I recently read an online article: Lasting Relationships… and what it revealed/reminded me of seemed very sound. The author discusses some of the clinical research completed with couples of all ages, and concludes that what leads to long term, healthy relationships is kindness and generosity. What got me thinking, though, was the latter half of the article where a 2006 study breaks down responses of adult couples when their partner receives good news:
“In general, couples responded to each other’s good news in four different ways that they called: passive destructive, active destructive, passive constructive, and active constructive.”
Only one of those four responses continues to promote positive momentum. “Active Constructive” responses are key to maintaining a relationship, otherwise you’ll be sullied in neutral, negative, and/or destructive behaviors.
Consider this approach with any relationship you have. The relationships we often bring to mind include the ones you have with your spouse, a family member, or even a close friend. How do you react to each other’s news? Do you promptly promote and bolster that individual, showing support, or are you quick to respond with something less substantial?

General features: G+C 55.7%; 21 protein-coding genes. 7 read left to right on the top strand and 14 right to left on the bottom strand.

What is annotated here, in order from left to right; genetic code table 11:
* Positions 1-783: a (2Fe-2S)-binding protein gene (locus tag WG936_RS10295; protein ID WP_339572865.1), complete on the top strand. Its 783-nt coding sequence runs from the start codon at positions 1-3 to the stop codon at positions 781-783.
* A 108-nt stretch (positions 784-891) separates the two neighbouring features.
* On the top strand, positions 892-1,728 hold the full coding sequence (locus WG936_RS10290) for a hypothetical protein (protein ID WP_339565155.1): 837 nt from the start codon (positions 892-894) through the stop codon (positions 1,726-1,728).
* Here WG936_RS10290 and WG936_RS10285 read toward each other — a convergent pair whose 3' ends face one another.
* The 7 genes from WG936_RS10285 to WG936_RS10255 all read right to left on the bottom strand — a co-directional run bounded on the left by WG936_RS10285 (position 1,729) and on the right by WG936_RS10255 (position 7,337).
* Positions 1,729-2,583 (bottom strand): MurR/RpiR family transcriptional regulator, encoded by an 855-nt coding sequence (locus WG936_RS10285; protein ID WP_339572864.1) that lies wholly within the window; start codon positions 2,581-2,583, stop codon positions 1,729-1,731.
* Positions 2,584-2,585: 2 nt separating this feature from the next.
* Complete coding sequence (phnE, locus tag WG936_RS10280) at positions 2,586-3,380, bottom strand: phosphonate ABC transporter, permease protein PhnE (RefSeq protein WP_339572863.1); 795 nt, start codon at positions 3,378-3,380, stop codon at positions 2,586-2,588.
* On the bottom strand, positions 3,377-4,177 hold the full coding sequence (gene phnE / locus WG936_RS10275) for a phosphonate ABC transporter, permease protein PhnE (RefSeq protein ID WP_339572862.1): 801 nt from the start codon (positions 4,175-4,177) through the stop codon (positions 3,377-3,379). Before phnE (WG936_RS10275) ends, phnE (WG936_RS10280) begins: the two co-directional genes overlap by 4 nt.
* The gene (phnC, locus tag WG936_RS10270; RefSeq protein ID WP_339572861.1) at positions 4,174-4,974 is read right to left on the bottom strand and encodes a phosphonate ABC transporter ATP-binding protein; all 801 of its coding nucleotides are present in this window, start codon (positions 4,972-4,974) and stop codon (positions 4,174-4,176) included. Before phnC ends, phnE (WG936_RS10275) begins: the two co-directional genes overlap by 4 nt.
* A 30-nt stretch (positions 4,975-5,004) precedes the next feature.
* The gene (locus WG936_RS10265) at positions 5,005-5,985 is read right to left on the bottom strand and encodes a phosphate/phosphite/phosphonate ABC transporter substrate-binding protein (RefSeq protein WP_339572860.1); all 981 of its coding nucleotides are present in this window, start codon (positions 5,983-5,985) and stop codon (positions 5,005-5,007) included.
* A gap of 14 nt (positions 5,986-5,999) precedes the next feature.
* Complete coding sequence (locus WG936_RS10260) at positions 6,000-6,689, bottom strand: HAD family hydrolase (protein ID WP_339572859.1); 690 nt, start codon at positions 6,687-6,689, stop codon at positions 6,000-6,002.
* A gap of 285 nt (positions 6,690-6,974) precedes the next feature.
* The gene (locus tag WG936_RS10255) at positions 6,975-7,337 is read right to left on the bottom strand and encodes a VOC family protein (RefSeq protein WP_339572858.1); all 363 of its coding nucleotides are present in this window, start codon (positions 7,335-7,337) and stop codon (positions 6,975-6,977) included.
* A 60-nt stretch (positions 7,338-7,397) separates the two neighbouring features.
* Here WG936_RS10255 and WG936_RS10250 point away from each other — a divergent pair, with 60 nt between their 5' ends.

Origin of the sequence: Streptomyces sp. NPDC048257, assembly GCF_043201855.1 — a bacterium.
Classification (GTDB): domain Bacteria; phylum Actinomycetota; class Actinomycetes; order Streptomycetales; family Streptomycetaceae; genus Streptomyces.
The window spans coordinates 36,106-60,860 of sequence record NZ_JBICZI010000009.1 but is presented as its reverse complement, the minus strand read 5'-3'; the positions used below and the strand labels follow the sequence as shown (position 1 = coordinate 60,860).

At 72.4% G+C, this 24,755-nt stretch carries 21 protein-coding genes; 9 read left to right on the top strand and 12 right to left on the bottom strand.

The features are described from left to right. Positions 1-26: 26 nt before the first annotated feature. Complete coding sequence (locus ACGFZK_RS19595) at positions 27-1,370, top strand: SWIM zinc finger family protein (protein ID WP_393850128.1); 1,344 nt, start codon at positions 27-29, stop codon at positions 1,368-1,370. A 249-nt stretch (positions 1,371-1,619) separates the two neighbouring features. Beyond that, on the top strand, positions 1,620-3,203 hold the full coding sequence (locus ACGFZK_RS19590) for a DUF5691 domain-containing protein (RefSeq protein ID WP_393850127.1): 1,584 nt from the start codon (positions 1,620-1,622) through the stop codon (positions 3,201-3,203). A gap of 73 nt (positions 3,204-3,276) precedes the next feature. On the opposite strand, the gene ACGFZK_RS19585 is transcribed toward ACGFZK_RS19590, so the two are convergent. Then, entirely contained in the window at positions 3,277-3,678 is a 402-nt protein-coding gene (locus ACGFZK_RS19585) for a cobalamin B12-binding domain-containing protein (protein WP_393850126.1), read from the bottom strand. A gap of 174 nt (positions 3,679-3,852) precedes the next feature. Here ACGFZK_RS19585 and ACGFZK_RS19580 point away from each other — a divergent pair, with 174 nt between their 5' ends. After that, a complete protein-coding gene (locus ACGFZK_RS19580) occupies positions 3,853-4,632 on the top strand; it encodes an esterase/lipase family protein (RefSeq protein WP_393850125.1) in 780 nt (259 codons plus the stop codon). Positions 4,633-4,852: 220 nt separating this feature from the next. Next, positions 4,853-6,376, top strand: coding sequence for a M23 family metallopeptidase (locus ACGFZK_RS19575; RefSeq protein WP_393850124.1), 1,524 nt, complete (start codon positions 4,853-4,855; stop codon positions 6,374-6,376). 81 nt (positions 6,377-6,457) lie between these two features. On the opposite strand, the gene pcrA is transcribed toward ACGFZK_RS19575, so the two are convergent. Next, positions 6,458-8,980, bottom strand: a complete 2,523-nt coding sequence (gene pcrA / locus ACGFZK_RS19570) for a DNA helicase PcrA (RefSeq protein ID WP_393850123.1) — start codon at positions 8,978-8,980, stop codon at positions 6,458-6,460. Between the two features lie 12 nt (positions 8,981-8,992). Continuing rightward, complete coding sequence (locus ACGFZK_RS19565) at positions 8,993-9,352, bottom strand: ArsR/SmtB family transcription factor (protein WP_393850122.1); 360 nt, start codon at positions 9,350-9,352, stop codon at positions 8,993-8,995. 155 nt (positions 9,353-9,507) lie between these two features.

What is forgotten, though, is the most simple relationship: the one you have with yourself. Do you constantly beat up yourself over misgivings, or do you take a more positive approach to even the small “wins” in your life? Can you accept good things in your life without over analyzing them, looking for something to eventually fail? As noted in the first half of the article, constant cynicism creates stress in our lives, impacting our nervous system, which can prohibit us from healing not just our body, but our mind and spirit.
So the next time something good happens in your life or another’s, bring some awareness to the reactions, and ask yourself if this is healthy for you. Routine awareness will help to make wiser decisions, and hopefully guide you towards more fruitful habits.